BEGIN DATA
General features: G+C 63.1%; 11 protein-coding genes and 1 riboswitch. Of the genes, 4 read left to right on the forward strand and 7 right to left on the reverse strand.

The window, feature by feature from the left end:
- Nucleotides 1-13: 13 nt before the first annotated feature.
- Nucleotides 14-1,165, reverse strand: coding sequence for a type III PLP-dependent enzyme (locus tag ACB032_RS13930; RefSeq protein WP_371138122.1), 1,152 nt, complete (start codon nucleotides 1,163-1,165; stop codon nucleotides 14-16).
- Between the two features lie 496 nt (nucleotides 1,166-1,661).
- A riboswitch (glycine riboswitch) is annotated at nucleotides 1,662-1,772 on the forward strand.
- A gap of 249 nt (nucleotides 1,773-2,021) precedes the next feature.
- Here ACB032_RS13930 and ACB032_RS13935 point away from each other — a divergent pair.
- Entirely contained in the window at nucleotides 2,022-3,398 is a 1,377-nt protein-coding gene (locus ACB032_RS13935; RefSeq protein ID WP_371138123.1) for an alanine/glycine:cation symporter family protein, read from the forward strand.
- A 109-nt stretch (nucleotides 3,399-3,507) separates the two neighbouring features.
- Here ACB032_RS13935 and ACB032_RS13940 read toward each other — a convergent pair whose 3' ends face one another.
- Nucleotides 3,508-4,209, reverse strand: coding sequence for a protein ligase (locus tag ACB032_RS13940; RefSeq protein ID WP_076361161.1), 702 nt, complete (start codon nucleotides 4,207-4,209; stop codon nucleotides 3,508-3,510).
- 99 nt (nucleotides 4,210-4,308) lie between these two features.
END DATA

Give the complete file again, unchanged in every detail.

General features: G+C 63.1%; 11 protein-coding genes and 1 riboswitch. Of the genes, 4 read left to right on the forward strand and 7 right to left on the reverse strand.

The window, feature by feature from the left end:
- Nucleotides 1-13: 13 nt before the first annotated feature.
- Nucleotides 14-1,165, reverse strand: coding sequence for a type III PLP-dependent enzyme (locus tag ACB032_RS13930; RefSeq protein WP_371138122.1), 1,152 nt, complete (start codon nucleotides 1,163-1,165; stop codon nucleotides 14-16).
- Between the two features lie 496 nt (nucleotides 1,166-1,661).
- A riboswitch (glycine riboswitch) is annotated at nucleotides 1,662-1,772 on the forward strand.
- A gap of 249 nt (nucleotides 1,773-2,021) precedes the next feature.
- Here ACB032_RS13930 and ACB032_RS13935 point away from each other — a divergent pair.
- Entirely contained in the window at nucleotides 2,022-3,398 is a 1,377-nt protein-coding gene (locus ACB032_RS13935; RefSeq protein ID WP_371138123.1) for an alanine/glycine:cation symporter family protein, read from the forward strand.
- A 109-nt stretch (nucleotides 3,399-3,507) separates the two neighbouring features.
- Here ACB032_RS13935 and ACB032_RS13940 read toward each other — a convergent pair whose 3' ends face one another.
- Nucleotides 3,508-4,209, reverse strand: coding sequence for a protein ligase (locus tag ACB032_RS13940; RefSeq protein ID WP_076361161.1), 702 nt, complete (start codon nucleotides 4,207-4,209; stop codon nucleotides 3,508-3,510).
- 99 nt (nucleotides 4,210-4,308) lie between these two features.